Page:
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Career of fun found in teaching children to love musicPublished July 13, 2014 at 12:00 a.m.
Reeca Norman said she woke up one morning this week thinking about the annual music conference held at this time every year.
“I woke thinking about someone going over the new music they were going to teach this year,” she said. “And I realized I wasn’t there for the first time in many years.”
Norman retired as the music teacher for Benton Middle School at the end of the 2013-2014 school year. She spent 38 years as a music teacher, all but the first of those with the Benton School District.
“It was fun, and I loved it,” she said.
Fun is a word she used many times when talking about her classes, especially the years she taught sixth- and seventh-graders in the middle school.
“It has to be fun; it’s music,” Norman said. “You have to engage the student and make learning interesting, so you try to make it fun.”
Norman said she acquired her love of music from her piano teacher in Warren, where she was born.
“The Martins were an inspiration. Mrs. Martin was my piano teacher, and he was the band director in the school,” Norman said. “I also have to mention my fourth-grade teacher Charlotte Young. She loved us and always made studying fun. Sometimes it didn’t feel like we were in school at all. She encouraged me to become a teacher and said I should consider being a music teacher.”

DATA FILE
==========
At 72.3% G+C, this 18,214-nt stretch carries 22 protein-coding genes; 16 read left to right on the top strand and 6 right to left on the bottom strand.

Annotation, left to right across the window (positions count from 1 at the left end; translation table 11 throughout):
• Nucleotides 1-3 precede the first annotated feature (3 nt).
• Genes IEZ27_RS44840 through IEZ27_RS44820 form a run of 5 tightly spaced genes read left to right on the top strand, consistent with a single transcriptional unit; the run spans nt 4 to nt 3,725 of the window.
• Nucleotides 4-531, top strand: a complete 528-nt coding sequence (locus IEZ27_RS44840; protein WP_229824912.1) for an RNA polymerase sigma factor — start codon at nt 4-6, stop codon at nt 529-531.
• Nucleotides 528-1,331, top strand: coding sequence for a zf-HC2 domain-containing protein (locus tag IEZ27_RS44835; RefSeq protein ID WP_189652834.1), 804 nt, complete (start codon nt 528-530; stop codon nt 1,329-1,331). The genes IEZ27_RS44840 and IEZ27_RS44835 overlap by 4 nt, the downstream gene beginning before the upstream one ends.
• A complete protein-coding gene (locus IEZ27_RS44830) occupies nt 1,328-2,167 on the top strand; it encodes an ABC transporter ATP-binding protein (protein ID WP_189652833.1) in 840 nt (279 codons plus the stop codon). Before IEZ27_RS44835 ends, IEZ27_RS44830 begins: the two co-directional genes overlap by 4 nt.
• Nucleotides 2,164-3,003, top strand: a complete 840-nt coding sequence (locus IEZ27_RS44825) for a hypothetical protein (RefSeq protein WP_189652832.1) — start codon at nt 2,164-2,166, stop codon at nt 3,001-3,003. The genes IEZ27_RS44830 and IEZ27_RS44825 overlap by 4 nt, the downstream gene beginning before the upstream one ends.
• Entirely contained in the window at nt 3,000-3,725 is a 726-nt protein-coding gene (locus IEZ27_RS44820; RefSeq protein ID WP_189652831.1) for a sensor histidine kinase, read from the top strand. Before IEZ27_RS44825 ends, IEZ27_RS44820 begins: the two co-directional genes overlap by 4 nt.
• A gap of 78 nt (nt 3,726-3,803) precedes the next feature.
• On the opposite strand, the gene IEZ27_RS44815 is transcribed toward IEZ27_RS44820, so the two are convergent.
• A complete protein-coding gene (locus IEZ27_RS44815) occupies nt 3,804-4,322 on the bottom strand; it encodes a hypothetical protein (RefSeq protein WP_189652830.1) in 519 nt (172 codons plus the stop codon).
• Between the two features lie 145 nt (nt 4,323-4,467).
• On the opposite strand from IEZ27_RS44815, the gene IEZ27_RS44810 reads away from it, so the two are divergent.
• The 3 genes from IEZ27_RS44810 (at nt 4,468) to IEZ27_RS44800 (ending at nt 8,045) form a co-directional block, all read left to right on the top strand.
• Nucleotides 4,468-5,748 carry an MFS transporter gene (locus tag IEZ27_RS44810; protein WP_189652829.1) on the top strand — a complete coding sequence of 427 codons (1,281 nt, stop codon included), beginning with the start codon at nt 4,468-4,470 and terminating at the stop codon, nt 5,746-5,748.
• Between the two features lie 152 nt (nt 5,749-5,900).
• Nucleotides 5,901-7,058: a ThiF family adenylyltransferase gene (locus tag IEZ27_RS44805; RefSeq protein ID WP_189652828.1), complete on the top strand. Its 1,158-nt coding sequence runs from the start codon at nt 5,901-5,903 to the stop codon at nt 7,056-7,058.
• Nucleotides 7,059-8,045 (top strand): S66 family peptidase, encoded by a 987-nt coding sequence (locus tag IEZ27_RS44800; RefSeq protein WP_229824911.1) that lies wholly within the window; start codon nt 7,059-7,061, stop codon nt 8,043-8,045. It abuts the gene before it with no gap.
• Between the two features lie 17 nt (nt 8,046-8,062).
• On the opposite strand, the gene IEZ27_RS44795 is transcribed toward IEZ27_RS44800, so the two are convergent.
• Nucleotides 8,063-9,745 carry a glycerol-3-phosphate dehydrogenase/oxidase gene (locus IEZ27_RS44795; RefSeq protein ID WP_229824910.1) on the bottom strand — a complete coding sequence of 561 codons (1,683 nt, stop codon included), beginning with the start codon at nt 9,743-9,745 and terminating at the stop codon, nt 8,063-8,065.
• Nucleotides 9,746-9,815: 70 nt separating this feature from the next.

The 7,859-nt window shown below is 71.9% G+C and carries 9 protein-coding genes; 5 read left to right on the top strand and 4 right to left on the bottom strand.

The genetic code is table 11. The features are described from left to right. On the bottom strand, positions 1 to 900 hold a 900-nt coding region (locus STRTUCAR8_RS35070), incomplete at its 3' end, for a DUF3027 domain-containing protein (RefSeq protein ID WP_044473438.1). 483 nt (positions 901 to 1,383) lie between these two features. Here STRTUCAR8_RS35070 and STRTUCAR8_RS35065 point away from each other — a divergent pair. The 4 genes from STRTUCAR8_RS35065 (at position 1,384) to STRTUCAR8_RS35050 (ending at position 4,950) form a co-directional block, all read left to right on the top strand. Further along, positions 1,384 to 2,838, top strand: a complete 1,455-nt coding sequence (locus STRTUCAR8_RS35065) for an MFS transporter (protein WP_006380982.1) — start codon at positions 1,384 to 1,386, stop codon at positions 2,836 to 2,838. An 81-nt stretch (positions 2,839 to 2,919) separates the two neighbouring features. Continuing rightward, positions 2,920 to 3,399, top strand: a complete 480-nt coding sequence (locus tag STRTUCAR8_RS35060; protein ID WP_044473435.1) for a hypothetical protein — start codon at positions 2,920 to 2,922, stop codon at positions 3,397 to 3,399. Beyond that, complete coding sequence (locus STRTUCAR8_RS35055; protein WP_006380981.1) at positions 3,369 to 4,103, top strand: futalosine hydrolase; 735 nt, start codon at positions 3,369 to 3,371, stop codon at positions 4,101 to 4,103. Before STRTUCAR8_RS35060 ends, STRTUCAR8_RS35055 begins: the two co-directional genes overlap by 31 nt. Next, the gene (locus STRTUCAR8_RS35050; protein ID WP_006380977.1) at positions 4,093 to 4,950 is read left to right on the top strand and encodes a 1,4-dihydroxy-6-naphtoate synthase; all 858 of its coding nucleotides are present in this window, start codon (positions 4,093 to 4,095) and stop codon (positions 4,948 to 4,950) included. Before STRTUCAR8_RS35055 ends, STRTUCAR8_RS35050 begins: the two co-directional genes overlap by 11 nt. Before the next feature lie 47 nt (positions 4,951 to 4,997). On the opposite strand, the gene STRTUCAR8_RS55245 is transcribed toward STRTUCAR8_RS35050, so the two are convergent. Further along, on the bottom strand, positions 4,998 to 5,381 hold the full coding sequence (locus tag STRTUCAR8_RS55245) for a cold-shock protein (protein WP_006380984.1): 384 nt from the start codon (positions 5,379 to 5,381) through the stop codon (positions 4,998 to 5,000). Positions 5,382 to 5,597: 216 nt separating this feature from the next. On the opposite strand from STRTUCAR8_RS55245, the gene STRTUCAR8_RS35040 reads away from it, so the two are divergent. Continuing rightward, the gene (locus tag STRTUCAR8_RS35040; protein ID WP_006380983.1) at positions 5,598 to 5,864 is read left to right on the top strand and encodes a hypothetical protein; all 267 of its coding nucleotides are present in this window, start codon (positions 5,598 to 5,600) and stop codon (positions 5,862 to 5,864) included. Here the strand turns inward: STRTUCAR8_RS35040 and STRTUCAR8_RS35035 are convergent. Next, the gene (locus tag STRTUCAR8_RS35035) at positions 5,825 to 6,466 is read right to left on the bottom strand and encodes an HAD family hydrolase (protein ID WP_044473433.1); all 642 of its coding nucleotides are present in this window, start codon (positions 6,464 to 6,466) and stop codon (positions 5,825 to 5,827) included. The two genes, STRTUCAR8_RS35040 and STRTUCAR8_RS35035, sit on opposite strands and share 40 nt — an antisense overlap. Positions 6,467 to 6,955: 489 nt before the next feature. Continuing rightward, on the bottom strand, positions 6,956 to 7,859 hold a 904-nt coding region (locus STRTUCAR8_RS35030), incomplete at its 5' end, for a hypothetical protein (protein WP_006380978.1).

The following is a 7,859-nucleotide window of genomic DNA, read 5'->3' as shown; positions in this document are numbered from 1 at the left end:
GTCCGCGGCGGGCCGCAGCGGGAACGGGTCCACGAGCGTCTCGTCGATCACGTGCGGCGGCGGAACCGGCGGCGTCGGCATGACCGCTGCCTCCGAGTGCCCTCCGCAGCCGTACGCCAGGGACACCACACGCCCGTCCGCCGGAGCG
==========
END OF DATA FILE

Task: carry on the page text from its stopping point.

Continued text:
Norman often sang in school and in church, and she played the piano for Sunday-evening services when she was in the fourth grade.
“They let me use my beginner books,” she said. “And the whole congregation would stop singing and wait if I had to figure things out.”
Norman attended Ouachita Baptist University in Arkadelphia, studying voice and piano to earn a music education degree.
“My voice teacher was Frances Scott. She had a voice that would shake the building,” Norman said. “My piano teacher was Ouida Keck. She also retired this year.”
She was a member of the Ouachitones, a women’s choir that was well known and even participated in an exchange program with a school choir from Romania.
“Our bus would be going down the road, and there would be guards up in the trees with machine guns,” Norman said of her trip to a land that was, in those days, behind the Iron Curtain. “I was thinking this was not the trip I thought it would be.”
After graduation, Norman taught one year in Hampton. She was the music teacher for all the grades.
“It was K through 12,” Norman said. “The kindergartners would walk out, and the high school seniors would walk in. I also had a class for the football players.”
Although she would see around 400 students every day, she said she wanted to make sure every child at the school was featured in a musical program every year.
“I wanted every student from every grade to be up on the stage, either with a group or solo,” Norman said. “In the middle schools, it is good for their self-esteem to be onstage before people.”
To work every child in, Norman created new programs every year for each of the two grades.
“We might use the same music, but the story and play would be different,” Norman said. “I wrote them, trying to work in things they were hearing or talking about in school.”
Norman said that after writing several programs a year, some teachers said she should publish them for use by other teachers. She said that project was unlikely to happen, but that she has copyrighted several of the scripts.